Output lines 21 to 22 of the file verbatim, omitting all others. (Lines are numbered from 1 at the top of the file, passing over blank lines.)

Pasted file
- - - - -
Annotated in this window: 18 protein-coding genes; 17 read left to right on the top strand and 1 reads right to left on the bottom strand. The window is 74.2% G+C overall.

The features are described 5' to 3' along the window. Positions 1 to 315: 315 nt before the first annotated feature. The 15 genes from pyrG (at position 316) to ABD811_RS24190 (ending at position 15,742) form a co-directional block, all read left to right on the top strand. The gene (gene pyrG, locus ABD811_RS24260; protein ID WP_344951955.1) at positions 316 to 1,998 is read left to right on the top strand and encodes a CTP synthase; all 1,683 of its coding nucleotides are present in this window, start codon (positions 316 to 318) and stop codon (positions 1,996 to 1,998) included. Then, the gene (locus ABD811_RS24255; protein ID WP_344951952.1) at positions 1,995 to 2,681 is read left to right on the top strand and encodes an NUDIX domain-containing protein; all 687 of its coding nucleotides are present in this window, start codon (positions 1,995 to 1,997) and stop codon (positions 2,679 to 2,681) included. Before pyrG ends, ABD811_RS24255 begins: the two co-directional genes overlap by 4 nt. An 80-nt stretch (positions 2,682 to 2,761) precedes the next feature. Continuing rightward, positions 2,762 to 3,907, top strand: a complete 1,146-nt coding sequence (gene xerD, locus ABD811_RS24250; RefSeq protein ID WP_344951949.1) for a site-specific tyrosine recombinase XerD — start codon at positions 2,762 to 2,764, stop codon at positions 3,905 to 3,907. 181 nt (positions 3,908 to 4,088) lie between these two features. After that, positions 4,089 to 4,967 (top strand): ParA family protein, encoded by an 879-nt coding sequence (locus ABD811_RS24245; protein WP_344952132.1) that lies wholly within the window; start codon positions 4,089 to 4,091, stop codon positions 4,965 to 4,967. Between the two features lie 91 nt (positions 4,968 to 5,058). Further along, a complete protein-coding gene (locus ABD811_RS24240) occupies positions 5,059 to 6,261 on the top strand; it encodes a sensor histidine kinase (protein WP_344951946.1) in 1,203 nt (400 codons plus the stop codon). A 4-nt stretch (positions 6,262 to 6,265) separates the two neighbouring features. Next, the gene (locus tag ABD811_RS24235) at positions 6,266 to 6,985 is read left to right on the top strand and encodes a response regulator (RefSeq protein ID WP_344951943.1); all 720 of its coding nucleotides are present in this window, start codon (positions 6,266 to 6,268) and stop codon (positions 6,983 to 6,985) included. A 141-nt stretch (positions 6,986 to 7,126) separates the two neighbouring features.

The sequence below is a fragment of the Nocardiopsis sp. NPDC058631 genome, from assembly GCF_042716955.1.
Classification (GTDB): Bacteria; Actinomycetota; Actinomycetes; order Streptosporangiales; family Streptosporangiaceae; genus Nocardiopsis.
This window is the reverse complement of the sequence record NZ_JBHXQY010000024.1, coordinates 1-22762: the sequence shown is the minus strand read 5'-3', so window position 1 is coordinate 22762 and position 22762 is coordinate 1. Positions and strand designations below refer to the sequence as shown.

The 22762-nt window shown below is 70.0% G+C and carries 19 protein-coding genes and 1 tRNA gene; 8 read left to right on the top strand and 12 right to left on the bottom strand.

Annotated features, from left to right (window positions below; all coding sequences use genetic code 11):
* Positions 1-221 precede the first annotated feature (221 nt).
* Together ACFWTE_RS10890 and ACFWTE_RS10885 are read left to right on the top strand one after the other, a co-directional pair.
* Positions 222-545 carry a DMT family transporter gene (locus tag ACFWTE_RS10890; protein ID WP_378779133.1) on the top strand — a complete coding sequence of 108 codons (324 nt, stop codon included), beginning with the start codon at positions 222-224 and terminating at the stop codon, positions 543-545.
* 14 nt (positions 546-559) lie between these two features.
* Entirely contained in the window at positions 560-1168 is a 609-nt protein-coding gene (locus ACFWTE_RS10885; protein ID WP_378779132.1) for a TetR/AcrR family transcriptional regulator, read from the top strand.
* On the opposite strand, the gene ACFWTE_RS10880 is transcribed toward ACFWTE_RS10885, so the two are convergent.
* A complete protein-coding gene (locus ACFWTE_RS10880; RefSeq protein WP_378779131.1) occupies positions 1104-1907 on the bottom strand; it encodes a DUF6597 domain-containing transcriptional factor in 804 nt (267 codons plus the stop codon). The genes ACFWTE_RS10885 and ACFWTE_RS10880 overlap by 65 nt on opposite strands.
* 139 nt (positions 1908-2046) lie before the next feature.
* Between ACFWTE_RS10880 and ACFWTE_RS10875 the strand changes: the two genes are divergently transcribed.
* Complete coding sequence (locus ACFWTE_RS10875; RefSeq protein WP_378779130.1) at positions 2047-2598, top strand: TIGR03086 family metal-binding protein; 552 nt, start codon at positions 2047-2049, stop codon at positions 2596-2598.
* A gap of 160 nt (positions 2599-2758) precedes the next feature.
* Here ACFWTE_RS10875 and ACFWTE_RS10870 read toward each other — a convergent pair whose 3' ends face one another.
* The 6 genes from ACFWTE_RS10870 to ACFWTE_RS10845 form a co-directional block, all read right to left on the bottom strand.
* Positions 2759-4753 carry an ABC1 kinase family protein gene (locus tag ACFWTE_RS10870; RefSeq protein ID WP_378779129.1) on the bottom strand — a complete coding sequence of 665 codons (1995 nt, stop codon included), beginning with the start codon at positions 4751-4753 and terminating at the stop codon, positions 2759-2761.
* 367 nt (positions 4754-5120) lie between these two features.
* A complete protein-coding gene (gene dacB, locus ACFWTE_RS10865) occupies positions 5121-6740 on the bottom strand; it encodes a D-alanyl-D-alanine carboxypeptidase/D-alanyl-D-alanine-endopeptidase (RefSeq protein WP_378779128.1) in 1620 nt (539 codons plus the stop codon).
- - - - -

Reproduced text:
* Positions 2759-4753 carry an ABC1 kinase family protein gene (locus tag ACFWTE_RS10870; RefSeq protein ID WP_378779129.1) on the bottom strand — a complete coding sequence of 665 codons (1995 nt, stop codon included), beginning with the start codon at positions 4751-4753 and terminating at the stop codon, positions 2759-2761.
* 367 nt (positions 4754-5120) lie between these two features.